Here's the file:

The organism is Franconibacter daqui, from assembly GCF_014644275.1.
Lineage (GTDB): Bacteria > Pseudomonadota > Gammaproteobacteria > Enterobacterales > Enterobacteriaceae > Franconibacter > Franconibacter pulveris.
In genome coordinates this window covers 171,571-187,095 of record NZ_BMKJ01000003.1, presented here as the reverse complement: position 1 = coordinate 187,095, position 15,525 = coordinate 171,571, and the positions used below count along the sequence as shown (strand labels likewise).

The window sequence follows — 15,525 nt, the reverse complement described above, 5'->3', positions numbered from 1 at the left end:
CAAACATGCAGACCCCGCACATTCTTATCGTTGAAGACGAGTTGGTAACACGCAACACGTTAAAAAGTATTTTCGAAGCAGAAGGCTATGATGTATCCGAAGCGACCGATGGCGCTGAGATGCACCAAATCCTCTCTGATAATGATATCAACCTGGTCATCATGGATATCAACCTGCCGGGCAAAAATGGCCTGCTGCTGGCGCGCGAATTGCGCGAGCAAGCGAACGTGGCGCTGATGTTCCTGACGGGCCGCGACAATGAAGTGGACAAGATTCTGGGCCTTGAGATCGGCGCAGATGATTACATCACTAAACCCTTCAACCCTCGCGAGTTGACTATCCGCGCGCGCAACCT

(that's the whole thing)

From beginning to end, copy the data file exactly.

The organism is Franconibacter daqui, from assembly GCF_014644275.1.
Lineage (GTDB): Bacteria > Pseudomonadota > Gammaproteobacteria > Enterobacterales > Enterobacteriaceae > Franconibacter > Franconibacter pulveris.
In genome coordinates this window covers 171,571-187,095 of record NZ_BMKJ01000003.1, presented here as the reverse complement: position 1 = coordinate 187,095, position 15,525 = coordinate 171,571, and the positions used below count along the sequence as shown (strand labels likewise).

The window sequence follows — 15,525 nt, the reverse complement described above, 5'->3', positions numbered from 1 at the left end:
CAAACATGCAGACCCCGCACATTCTTATCGTTGAAGACGAGTTGGTAACACGCAACACGTTAAAAAGTATTTTCGAAGCAGAAGGCTATGATGTATCCGAAGCGACCGATGGCGCTGAGATGCACCAAATCCTCTCTGATAATGATATCAACCTGGTCATCATGGATATCAACCTGCCGGGCAAAAATGGCCTGCTGCTGGCGCGCGAATTGCGCGAGCAAGCGAACGTGGCGCTGATGTTCCTGACGGGCCGCGACAATGAAGTGGACAAGATTCTGGGCCTTGAGATCGGCGCAGATGATTACATCACTAAACCCTTCAACCCTCGCGAGTTGACTATCCGCGCGCGCAACCT